|Propagation of Electromagnetic (E-M) Energy and Pulse Volume
The WSR-88D radar transmits a stream or "beam" of energy in discrete
pulses which propagate away from the radar antenna at approximately the
speed of light (~3 X 108ms-1). The volume of each
pulse of energy will determine how many targets are illuminated. This
directly determines how much energy (power) is returned to the radar.
The shape of the radar antenna, the wavelength, , of the energy transmitted, and the length of time the radar transmits determine the shape and volume of each radar pulse.
|The Weather Service Radar-1988 Doppler (WSR-88D) transmits a narrow, conical-shaped beam of pulses with each pulse resembling a truncated cone. The radar pulse volume is illustrated in .
The angular width of the radar beam is defined as that region of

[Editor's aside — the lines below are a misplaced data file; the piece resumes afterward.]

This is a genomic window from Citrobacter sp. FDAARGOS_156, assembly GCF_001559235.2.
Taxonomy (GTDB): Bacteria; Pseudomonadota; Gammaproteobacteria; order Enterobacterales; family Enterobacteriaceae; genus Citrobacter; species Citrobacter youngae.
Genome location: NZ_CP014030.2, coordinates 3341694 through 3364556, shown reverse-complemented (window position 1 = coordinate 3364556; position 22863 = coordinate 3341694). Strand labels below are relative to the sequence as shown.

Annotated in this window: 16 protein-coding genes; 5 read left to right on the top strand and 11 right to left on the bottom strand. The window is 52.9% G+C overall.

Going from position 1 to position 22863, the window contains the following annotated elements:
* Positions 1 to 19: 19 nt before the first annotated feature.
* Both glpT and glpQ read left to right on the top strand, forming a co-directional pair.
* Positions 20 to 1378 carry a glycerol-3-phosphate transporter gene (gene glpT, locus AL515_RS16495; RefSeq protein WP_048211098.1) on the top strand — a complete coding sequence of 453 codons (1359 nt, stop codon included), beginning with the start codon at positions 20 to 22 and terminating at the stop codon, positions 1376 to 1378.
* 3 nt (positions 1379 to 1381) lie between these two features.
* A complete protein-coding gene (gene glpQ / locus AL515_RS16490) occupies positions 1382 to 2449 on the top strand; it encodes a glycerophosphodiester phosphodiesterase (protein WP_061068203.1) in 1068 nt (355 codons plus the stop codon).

transmitted energy that is bounded by one-half (-3 dB) the maximum
power. The maximum power lies along the beam centerline and decreases
"half-power" points for the WSR-88D result in an angular width of less
than 1°. However, the actual physical width increases with increasing
range (the physical length remains constant) such that the pulse volume
increases with increasing range ().
Since the amount of transmitted power is fixed, a radar pulse's power
density decreases with increasing range. Pulsed transmission also
allows for obtaining target range information.